The first look of Panchavarna Thatha came out as a surprise to all those who love Jayaram, who walked into Malayali minds with legendary director Padmarajan’s Aparan in 1988. The bald head, pot belly and loose attire gave him a unique appearance and it went viral within no time. The movie Panchavarna Thatha and the character are, in many ways, special to the actor, who jumped on the bandwagon 30 years ago. “In my 30 years, this is the first time I am playing a nameless character,” he begins the conversation.
Panchavarna Thatha had a different name first. “It was Laughing Buddha. According to Chinese concept, laughing Buddha brings prosperity to wherever it is placed. The initial story was about a man who brings riches to everyone. It was discussed almost one-and-a-half years ago. During that time also, the get up was the same. We did a computer graphics image to see how it would look. Although slight changes — such as animals and birds — came into the story line with time, we retained the look, which is apt for the character who reached the place with a circus group. He has different mannerisms,” explains Jayaram.
Besides the character, the other two factors that attracted Jayaram to the movie were Ramesh Pisharody (director) and Maniyanpilla Raju (producer). “Pisharody and I have been performing on stage for almost 15 years. We have good chemistry. We have done shows across the world and all of them have been hits. It is then that I realised there is a director in him. The movie offers quality humour and I am happy to be a part of his project,” he says. “Maniyanpilla Raju is one of the finest producers. He asked me to be a part of his venture around 18 years ago. I am happy it became true with Panchavarna Thatha.” Also, he is acting with Chackochan (Kunchacko Boban) after Seniors. “Above all, I am there with the Malayali audience during Vishu. In these 30 years, I have been part of their life through movies of directors like Sathyan Anthikad, Kamal, Sibi Malayil, Bharathan, Padmarajan, etc. I am happy the audience consider me as family. I have experienced their love while leading chenda melam in temples,” he says gleefully.
Jayaram has both sweet and bitter experiences to share while walking down memory lane. He strongly believes it was the blessings of his gurus that guided him during the peaks and valleys of his path. “You have to be lucky to get good mentors in life,” he smiles. He got his first teacher in Kalabhavan. “There it was Abel Achan. He was a genius and I was his dearest disciple. I spent five years in Kalabhavan and eventually entered cinema,” he recalls. In films, lady luck smiled on him again in the form of Padmarajan. “One glitch that can happen in a beginner’s life is lack of proper guidance, the absence of which could cause failure. I was fortunate to start my career with a person like him, who asked me to do a few more movies with him before choosing other projects, which helped me establish my space,” he says.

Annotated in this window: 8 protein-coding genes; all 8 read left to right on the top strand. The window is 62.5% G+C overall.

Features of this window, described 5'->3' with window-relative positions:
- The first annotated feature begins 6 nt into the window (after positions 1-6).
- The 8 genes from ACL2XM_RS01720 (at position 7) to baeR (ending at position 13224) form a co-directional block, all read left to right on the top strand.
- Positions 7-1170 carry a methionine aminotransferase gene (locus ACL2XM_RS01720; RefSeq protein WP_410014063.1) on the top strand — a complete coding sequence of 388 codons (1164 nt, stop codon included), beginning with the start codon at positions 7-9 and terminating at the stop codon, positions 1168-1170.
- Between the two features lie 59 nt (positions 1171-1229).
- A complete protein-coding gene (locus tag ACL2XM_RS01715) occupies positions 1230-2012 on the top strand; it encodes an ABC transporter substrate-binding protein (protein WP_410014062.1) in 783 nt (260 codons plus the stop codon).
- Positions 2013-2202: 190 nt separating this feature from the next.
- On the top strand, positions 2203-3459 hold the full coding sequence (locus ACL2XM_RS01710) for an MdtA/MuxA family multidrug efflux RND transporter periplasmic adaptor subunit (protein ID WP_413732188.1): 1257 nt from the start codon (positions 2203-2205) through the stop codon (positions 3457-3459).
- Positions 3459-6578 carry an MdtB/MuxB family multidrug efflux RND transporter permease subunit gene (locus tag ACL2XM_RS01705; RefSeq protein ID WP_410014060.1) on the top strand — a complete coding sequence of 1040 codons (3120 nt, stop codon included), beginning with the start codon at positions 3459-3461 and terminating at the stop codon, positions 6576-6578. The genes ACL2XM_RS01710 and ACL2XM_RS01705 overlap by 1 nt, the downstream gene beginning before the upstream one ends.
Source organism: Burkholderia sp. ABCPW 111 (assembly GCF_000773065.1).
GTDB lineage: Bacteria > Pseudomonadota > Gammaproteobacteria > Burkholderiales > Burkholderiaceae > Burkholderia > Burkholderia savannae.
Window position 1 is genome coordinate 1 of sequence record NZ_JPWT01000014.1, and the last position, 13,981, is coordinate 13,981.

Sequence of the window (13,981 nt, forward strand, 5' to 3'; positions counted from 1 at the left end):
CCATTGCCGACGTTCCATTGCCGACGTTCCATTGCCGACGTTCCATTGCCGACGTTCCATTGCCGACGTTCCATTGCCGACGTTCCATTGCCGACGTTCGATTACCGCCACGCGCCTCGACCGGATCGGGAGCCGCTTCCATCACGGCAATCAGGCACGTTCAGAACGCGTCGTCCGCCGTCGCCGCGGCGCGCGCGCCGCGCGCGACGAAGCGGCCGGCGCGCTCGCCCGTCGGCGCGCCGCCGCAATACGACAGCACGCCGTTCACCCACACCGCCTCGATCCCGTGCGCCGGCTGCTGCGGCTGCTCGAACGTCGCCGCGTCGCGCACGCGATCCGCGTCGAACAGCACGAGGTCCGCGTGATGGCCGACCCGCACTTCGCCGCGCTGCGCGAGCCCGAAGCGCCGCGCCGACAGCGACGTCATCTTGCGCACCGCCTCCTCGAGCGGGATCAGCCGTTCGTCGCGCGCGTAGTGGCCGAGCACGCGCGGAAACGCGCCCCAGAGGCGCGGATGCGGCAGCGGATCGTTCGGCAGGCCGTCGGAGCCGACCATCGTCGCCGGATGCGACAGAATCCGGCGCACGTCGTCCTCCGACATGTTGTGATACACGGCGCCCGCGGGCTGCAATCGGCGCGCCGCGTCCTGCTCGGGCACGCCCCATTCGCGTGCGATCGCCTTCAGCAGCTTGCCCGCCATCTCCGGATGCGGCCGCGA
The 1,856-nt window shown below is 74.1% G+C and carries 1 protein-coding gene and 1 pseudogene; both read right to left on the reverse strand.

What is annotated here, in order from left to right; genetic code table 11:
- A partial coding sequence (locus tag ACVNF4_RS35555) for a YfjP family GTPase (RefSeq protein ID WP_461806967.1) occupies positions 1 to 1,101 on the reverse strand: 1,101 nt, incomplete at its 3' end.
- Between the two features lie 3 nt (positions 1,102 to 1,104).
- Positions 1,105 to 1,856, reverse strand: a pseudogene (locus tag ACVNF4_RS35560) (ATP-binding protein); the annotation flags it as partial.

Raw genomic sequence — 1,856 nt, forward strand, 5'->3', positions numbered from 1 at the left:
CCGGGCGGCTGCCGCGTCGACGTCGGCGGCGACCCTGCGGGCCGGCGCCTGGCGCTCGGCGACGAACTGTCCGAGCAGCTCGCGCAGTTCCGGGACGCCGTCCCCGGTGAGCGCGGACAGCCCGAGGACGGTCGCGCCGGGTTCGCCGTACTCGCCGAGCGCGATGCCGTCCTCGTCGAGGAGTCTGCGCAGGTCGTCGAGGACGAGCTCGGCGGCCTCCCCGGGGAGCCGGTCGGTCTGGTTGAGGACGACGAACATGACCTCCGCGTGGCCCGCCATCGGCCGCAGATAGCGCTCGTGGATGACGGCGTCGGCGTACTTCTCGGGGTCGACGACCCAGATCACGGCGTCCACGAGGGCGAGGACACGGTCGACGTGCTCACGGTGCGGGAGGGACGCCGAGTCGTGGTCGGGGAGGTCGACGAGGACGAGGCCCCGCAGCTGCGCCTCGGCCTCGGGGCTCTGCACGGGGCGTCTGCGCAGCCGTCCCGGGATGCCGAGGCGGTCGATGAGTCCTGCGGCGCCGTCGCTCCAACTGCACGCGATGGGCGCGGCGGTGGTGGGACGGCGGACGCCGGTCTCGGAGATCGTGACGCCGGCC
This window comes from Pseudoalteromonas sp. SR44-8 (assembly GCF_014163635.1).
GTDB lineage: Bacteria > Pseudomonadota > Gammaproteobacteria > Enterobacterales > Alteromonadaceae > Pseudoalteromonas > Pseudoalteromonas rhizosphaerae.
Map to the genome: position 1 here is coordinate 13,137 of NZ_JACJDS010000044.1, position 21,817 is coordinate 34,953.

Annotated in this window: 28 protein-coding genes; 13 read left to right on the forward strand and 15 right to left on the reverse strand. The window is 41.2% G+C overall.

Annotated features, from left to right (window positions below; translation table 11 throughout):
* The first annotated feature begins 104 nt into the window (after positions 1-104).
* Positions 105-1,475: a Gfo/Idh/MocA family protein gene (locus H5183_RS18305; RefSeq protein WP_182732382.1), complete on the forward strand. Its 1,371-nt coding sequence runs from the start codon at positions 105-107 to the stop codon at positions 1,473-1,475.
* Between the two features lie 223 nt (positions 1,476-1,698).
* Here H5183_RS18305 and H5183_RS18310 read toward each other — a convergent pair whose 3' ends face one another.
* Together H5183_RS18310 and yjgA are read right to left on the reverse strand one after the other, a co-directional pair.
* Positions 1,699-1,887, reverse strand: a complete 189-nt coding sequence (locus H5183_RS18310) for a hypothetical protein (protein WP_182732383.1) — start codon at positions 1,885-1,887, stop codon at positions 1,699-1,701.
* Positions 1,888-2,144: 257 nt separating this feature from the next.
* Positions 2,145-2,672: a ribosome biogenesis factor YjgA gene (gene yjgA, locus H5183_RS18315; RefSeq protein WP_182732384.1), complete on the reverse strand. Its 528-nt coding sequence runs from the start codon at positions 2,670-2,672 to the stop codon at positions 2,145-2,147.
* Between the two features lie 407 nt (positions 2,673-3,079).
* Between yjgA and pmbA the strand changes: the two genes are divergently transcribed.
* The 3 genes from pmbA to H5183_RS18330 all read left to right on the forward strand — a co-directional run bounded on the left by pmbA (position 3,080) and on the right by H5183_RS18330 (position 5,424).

Jayaram entered the industry in 1980s, a time when Mammootty and Mohanlal were reigning. “They were the two heroes and used to act in all movies. There was space for a new person, but no producers or distributors were brave enough to do a movie with a newbie,” says Jayaram. Padmarajan, Supriya International and Thomson Films took that risk. Padmarajan looked around for a new face. “For six months he searched for a new face and called me after watching Kalabhavan’s cassette. It was his son who suggested me,” he remembers. “He treated me like his son. After his demise, when his wife gave me a book she had written about him, she addressed me as ‘the son she could never had’,” he adds.
Mattannur Sankarankutty Marar is another teacher who touched his life. “I have learnt chenda as a child. When I wished to study it further, I met him. If I am leading melams now in temples standing at the centre of a massive crowd, it is all because of his blessings. I still study under him,” says the actor, who feels the blessings of his teachers turned out to be the god-sent straws of hope for him during dilemmas. Equally important for him is his family. “I was lucky to get the right partner. I met her (Parvathy) during my first movie. We were in love for five years and we got married in 1992.”
He is a proud father too. That happiness you can feel in his voice when he talks about Kalidas, who is an actor and Malavika, who studies in London. “Acting has been Kalidas’ passion since childhood. He himself asked Sathyan Anthikad for a chance to act. Now, he has been launched in Malayalam with Poomaram. That would be a milestone in his life,” he says, recalling the memories of his film Sandesham. “While doing it, I wasn’t aware of its depth. It didn’t rake much at the box office, but still lives in people’s hearts.”
He was then seen in plentiful movies in various languages. Chronicling them would be a herculean task. He won Padma Shri in 2011. Ask him what he has earned from his 30-year-long career, he says, “I could be a part of good movies, do good characters and travel with so many good artistes. Also, I feel happy when Malayalis ask me ‘Jayarametta, oru mimicry cheyyamo? Prem Nazir ne kanikkamo? Kamal Haasan ne kanikkamo? (Can you do mimicry? Imitate Prem Nazir, Kamal Haasan?).” He says he does it wholeheartedly as nothing else in this world makes him happier.